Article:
Play Live Radio
Next Up:
0:00 0:00
Available On Air Stations

School library policy proposal fails in Rapid City

Abhi Sharma

With more than a dozen speakers at this week’s meeting, community interest in library content remains high, but the issue is far from resolved.

Debated was the new library resource management policy. Under this proposal, a tiered review system for complaints would be implemented, beginning at the school level and gradually reaching the Board. During the review process, the material in question would be removed from the school’s library.

Questions remain regarding this proposed policy, including the potential increased workload on staff. Kara Flynn is the executive director of the Rapid City Public School Foundation. She spoke against the proposal.

“At a time period where we are really having trouble retaining teachers, you are putting lots of review committees in, you are making it unlimited the number of books that can be challenged, and you are making them automatically pull the books from the shelves," Flynn said. "So, what is going to occur here is there is going to be another workload put on the librarians.”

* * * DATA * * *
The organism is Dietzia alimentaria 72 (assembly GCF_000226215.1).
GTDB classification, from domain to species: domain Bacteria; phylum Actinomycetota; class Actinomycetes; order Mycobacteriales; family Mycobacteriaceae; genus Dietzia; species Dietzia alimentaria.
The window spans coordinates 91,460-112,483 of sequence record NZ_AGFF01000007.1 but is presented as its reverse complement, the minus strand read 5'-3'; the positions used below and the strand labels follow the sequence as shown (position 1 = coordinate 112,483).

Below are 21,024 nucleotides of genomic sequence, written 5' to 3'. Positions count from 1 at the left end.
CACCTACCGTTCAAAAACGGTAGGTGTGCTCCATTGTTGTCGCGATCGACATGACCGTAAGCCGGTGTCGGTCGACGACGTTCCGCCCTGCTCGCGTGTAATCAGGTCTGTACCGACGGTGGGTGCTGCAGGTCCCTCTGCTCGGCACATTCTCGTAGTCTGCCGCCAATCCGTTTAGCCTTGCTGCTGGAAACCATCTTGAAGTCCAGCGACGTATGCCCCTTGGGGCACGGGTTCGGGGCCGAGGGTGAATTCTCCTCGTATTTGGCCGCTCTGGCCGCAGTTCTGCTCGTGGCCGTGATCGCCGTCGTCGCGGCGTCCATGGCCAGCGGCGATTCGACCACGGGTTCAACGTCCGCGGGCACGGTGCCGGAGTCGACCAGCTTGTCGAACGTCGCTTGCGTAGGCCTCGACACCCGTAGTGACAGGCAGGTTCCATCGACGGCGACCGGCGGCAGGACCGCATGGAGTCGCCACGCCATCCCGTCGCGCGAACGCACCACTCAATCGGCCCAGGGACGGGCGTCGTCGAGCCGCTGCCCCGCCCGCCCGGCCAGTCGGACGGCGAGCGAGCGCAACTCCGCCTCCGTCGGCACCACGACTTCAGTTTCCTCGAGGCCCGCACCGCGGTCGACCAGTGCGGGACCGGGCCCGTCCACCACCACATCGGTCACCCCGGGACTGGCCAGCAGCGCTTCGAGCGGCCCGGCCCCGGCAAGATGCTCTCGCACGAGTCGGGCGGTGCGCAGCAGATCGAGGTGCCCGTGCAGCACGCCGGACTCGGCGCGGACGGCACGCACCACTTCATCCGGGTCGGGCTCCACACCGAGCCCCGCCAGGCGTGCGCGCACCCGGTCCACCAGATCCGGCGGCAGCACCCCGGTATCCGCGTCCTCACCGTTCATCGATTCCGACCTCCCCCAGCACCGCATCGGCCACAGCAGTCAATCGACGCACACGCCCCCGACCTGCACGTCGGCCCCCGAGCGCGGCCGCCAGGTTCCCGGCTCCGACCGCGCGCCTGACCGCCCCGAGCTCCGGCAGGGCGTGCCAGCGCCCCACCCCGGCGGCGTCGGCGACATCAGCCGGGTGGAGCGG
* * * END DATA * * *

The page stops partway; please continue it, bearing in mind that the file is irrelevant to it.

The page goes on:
Another resident who spoke against the proposed policy was Rocky Akason, who raised concerns about the review process.

“Taking the book out of circulation during review and allowing multiple books to be challenged multiple times could result in literally one person being able to remove books from circulation for everyone indefinitely," Akason said. "Now, this doesn’t just apply to highly questionable materials. One person doesn’t like any religious text such as the Bible, the Koran, the Torah – it’s gone.”

The debate was reflected in the board's decision. Board Vice President Troy Carr abstained from the vote. He said the current policy, which involves filing a formal complaint with the school, is still untested.

“We don’t have any factual evidence the policy doesn’t work because nobody has filed an official complaint to allow the policy to go through its steps," Carr said. "For me, until that happens, I’m going to support the current policy until someone can factually, and evidentially, say this policy doesn’t work, or we may find out that it does work.”

Carr’s abstention did not count as a formal vote, and the measure failed on a three-two margin. School officials say a majority of the board is needed for the measure to pass.

C.J. Keene is a Rapid City-based journalist covering the legal system, education, and culture
Related Content